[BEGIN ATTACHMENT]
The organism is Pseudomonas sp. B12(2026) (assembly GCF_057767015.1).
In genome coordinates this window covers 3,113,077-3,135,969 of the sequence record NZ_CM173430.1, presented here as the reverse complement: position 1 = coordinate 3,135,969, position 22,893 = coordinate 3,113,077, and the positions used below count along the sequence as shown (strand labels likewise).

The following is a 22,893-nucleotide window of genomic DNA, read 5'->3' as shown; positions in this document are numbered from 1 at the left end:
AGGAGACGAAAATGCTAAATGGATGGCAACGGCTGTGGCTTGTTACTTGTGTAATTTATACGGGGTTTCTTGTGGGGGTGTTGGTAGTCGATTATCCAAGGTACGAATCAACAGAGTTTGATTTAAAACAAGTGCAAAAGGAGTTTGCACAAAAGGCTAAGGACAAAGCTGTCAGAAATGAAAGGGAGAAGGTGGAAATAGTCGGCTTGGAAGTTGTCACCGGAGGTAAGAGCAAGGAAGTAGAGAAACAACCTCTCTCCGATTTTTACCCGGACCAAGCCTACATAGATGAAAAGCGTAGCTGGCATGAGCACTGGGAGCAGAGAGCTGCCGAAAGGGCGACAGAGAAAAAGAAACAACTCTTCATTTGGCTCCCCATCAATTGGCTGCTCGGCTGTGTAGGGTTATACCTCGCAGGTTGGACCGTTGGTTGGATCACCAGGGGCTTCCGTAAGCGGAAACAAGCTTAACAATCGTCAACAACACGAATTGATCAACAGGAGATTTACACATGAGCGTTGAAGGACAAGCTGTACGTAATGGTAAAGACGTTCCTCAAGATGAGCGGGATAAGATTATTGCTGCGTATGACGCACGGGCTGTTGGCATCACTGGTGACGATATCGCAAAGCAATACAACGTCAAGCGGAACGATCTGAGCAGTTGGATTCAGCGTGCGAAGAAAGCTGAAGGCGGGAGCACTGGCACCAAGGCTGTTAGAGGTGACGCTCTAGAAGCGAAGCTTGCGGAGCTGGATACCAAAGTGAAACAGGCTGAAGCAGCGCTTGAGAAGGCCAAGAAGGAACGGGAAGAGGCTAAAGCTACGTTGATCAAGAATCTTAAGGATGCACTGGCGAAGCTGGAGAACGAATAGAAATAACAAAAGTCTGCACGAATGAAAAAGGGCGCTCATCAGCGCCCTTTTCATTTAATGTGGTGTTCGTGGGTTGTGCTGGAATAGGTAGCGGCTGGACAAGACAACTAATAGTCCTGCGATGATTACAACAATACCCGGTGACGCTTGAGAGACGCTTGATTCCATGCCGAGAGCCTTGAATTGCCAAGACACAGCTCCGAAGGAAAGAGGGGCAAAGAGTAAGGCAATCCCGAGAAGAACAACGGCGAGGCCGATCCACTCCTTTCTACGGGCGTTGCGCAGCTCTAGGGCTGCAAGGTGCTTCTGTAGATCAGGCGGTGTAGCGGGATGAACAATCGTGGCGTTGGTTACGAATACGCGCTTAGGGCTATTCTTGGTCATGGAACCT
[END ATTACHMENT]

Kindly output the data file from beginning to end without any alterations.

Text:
The organism is Pseudomonas sp. B12(2026) (assembly GCF_057767015.1).
In genome coordinates this window covers 3,113,077-3,135,969 of the sequence record NZ_CM173430.1, presented here as the reverse complement: position 1 = coordinate 3,135,969, position 22,893 = coordinate 3,113,077, and the positions used below count along the sequence as shown (strand labels likewise).

The following is a 22,893-nucleotide window of genomic DNA, read 5'->3' as shown; positions in this document are numbered from 1 at the left end:
AGGAGACGAAAATGCTAAATGGATGGCAACGGCTGTGGCTTGTTACTTGTGTAATTTATACGGGGTTTCTTGTGGGGGTGTTGGTAGTCGATTATCCAAGGTACGAATCAACAGAGTTTGATTTAAAACAAGTGCAAAAGGAGTTTGCACAAAAGGCTAAGGACAAAGCTGTCAGAAATGAAAGGGAGAAGGTGGAAATAGTCGGCTTGGAAGTTGTCACCGGAGGTAAGAGCAAGGAAGTAGAGAAACAACCTCTCTCCGATTTTTACCCGGACCAAGCCTACATAGATGAAAAGCGTAGCTGGCATGAGCACTGGGAGCAGAGAGCTGCCGAAAGGGCGACAGAGAAAAAGAAACAACTCTTCATTTGGCTCCCCATCAATTGGCTGCTCGGCTGTGTAGGGTTATACCTCGCAGGTTGGACCGTTGGTTGGATCACCAGGGGCTTCCGTAAGCGGAAACAAGCTTAACAATCGTCAACAACACGAATTGATCAACAGGAGATTTACACATGAGCGTTGAAGGACAAGCTGTACGTAATGGTAAAGACGTTCCTCAAGATGAGCGGGATAAGATTATTGCTGCGTATGACGCACGGGCTGTTGGCATCACTGGTGACGATATCGCAAAGCAATACAACGTCAAGCGGAACGATCTGAGCAGTTGGATTCAGCGTGCGAAGAAAGCTGAAGGCGGGAGCACTGGCACCAAGGCTGTTAGAGGTGACGCTCTAGAAGCGAAGCTTGCGGAGCTGGATACCAAAGTGAAACAGGCTGAAGCAGCGCTTGAGAAGGCCAAGAAGGAACGGGAAGAGGCTAAAGCTACGTTGATCAAGAATCTTAAGGATGCACTGGCGAAGCTGGAGAACGAATAGAAATAACAAAAGTCTGCACGAATGAAAAAGGGCGCTCATCAGCGCCCTTTTCATTTAATGTGGTGTTCGTGGGTTGTGCTGGAATAGGTAGCGGCTGGACAAGACAACTAATAGTCCTGCGATGATTACAACAATACCCGGTGACGCTTGAGAGACGCTTGATTCCATGCCGAGAGCCTTGAATTGCCAAGACACAGCTCCGAAGGAAAGAGGGGCAAAGAGTAAGGCAATCCCGAGAAGAACAACGGCGAGGCCGATCCACTCCTTTCTACGGGCGTTGCGCAGCTCTAGGGCTGCAAGGTGCTTCTGTAGATCAGGCGGTGTAGCGGGATGAACAATCGTGGCGTTGGTTACGAATACGCGCTTAGGGCTATTCTTGGTCATGGAACCT